Infante: I’m very early in my 2020 draft preparations, so I don’t know too much about the upcoming linebacker class yet. To my understand, though, there isn’t a lot of great Day 2 talent at the position. Outside of Alabama’s Dylan Moses and Clemson’s Isaiah Simmons, there doesn’t seem to be a lot of great talent yet. They’re not going to know what they have in Iyegbuniwe, barring injury, so if Trevathan leaves, they could very well draft one early, which could be a challenge.

Soble: If Trevathan leaves, they’ll almost certainly get a veteran replacement to compete with Iyegbuniwe or a pick. Just eyeballing the list, Kyle Van Noy, Reggie Ragland, and Corey Littleton could be options there.

Infante: Littleton could be a good pickup, though I bet he’d be more expensive than the other two. I’m not too hot on Ragland, though. I think his lack of athleticism limits his ceiling.

Soble: Yeah, I’m not a huge Ragland fan, either, but it’s not really about ceiling. They just need a cheap option to at least compete for the job so they don’t have a massive hole at inside linebacker heading into the draft.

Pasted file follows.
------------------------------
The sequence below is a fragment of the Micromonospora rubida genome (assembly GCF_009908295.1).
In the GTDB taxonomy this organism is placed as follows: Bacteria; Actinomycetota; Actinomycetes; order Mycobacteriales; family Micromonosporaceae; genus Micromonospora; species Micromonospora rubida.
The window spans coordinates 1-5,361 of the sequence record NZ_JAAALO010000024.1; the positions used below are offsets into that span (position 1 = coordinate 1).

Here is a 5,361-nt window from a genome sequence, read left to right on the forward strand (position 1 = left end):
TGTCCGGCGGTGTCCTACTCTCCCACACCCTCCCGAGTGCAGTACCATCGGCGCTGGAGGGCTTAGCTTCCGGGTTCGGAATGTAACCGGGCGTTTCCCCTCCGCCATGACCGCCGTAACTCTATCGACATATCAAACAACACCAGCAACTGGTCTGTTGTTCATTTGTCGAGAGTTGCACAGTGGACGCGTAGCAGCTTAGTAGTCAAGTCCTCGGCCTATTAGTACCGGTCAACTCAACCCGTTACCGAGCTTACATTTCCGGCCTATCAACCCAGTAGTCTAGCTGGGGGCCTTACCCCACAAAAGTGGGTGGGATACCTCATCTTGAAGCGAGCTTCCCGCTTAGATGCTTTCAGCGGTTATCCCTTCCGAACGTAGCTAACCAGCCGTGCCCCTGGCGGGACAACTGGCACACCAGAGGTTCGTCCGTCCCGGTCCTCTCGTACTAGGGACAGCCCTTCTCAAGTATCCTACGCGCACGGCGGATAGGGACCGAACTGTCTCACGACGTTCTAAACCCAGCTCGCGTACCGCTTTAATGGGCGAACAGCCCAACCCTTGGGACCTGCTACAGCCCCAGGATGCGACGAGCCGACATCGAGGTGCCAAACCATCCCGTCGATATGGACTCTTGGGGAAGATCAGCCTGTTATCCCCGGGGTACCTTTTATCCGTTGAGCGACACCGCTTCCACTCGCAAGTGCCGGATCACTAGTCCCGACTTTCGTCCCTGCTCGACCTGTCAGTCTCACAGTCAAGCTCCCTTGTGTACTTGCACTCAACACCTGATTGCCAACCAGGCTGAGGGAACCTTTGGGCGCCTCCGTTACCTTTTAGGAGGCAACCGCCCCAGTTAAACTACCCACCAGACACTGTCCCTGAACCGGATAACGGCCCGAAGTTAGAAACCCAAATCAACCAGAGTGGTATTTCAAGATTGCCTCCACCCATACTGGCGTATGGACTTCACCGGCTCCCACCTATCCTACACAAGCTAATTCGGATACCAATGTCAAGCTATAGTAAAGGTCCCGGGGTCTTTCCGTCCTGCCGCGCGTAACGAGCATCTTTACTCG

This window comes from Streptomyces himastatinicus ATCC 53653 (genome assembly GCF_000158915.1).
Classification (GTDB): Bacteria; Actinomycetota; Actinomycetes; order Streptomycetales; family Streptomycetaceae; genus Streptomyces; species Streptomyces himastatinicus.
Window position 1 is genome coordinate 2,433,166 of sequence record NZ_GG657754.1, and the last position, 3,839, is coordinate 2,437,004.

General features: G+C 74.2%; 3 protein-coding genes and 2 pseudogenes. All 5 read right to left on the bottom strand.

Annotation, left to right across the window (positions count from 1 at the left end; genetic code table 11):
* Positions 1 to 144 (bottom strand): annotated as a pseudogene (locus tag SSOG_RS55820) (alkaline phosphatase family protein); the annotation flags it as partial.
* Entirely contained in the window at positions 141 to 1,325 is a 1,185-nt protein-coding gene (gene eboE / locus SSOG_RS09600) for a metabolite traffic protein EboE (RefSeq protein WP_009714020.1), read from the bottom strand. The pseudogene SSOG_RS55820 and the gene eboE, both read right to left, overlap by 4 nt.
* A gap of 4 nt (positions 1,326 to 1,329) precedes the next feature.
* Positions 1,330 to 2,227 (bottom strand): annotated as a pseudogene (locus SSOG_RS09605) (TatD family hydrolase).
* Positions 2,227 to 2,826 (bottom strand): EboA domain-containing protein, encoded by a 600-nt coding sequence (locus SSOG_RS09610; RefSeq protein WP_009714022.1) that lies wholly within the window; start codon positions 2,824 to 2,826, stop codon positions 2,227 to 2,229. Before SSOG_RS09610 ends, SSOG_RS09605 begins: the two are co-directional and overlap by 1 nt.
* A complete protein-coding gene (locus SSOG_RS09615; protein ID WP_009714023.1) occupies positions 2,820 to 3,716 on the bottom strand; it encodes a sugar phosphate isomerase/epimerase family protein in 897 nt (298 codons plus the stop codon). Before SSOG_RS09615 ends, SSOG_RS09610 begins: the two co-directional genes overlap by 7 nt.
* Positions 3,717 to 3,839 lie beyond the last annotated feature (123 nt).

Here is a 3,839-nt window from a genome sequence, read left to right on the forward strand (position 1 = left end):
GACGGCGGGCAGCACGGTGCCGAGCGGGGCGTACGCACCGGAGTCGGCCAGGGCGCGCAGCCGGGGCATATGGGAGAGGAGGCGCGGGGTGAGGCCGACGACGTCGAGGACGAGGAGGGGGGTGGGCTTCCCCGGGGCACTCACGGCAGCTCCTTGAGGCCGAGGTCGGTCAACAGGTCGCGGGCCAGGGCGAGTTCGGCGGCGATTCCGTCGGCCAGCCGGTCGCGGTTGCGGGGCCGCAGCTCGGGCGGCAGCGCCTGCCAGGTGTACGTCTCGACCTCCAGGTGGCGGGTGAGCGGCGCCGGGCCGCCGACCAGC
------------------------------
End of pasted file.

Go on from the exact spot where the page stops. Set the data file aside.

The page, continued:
Infante: I’m just saying there are better options out there. I don’t think I’d trust him in the starting lineup, though it would depend on who else they’d throw in as competition.

Soble: That’s fair. Van Noy would be my preferred option, to be honest. He’d come cheap, he has championship experience, and the Bears have had success with former Patriots before. The apparent Belichick-Ryan Pace alliance is a very good thing.

Infante: I can’t speak too much as to how Van Noy is as a player, but he’s been a starter there for two years now and got signed to a deal worth nearly $6 million per year a few years back. I agree that the Belichick-Pace alliance is good, but I don’t know how cheap he’ll come. Again, that’s without knowing too much about how good he’s actually been the past few years.